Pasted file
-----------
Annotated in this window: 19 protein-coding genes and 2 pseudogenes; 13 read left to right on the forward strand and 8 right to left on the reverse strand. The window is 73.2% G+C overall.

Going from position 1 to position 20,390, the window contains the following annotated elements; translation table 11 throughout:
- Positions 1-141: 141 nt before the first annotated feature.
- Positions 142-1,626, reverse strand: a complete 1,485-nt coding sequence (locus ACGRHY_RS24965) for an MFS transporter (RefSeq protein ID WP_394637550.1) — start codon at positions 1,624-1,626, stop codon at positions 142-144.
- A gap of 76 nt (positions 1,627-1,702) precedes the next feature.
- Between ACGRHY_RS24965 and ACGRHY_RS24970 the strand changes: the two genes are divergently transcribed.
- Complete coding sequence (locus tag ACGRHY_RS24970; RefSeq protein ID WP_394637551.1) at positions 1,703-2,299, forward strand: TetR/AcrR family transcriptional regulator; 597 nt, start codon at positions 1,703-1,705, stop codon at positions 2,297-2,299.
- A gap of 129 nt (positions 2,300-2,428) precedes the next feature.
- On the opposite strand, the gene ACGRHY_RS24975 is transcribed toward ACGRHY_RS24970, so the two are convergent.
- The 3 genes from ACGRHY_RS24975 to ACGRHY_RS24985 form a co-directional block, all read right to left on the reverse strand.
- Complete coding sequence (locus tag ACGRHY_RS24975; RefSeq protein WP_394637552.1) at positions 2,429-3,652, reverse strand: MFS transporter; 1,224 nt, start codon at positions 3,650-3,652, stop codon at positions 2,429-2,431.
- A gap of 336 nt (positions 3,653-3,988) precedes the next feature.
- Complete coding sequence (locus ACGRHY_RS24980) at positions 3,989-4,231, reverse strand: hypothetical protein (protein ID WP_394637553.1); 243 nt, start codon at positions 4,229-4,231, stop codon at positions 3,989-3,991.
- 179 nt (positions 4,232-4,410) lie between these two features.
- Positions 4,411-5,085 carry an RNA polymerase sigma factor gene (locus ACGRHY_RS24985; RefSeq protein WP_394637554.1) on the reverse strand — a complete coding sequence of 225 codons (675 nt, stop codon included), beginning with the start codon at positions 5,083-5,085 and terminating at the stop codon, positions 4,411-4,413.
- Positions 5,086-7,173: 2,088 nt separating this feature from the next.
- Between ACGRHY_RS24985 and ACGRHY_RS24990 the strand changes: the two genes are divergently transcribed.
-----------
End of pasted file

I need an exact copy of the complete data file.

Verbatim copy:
Annotated in this window: 19 protein-coding genes and 2 pseudogenes; 13 read left to right on the forward strand and 8 right to left on the reverse strand. The window is 73.2% G+C overall.

Going from position 1 to position 20,390, the window contains the following annotated elements; translation table 11 throughout:
- Positions 1-141: 141 nt before the first annotated feature.
- Positions 142-1,626, reverse strand: a complete 1,485-nt coding sequence (locus ACGRHY_RS24965) for an MFS transporter (RefSeq protein ID WP_394637550.1) — start codon at positions 1,624-1,626, stop codon at positions 142-144.
- A gap of 76 nt (positions 1,627-1,702) precedes the next feature.
- Between ACGRHY_RS24965 and ACGRHY_RS24970 the strand changes: the two genes are divergently transcribed.
- Complete coding sequence (locus tag ACGRHY_RS24970; RefSeq protein ID WP_394637551.1) at positions 1,703-2,299, forward strand: TetR/AcrR family transcriptional regulator; 597 nt, start codon at positions 1,703-1,705, stop codon at positions 2,297-2,299.
- A gap of 129 nt (positions 2,300-2,428) precedes the next feature.
- On the opposite strand, the gene ACGRHY_RS24975 is transcribed toward ACGRHY_RS24970, so the two are convergent.
- The 3 genes from ACGRHY_RS24975 to ACGRHY_RS24985 form a co-directional block, all read right to left on the reverse strand.
- Complete coding sequence (locus tag ACGRHY_RS24975; RefSeq protein WP_394637552.1) at positions 2,429-3,652, reverse strand: MFS transporter; 1,224 nt, start codon at positions 3,650-3,652, stop codon at positions 2,429-2,431.
- A gap of 336 nt (positions 3,653-3,988) precedes the next feature.
- Complete coding sequence (locus ACGRHY_RS24980) at positions 3,989-4,231, reverse strand: hypothetical protein (protein ID WP_394637553.1); 243 nt, start codon at positions 4,229-4,231, stop codon at positions 3,989-3,991.
- 179 nt (positions 4,232-4,410) lie between these two features.
- Positions 4,411-5,085 carry an RNA polymerase sigma factor gene (locus ACGRHY_RS24985; RefSeq protein WP_394637554.1) on the reverse strand — a complete coding sequence of 225 codons (675 nt, stop codon included), beginning with the start codon at positions 5,083-5,085 and terminating at the stop codon, positions 4,411-4,413.
- Positions 5,086-7,173: 2,088 nt separating this feature from the next.
- Between ACGRHY_RS24985 and ACGRHY_RS24990 the strand changes: the two genes are divergently transcribed.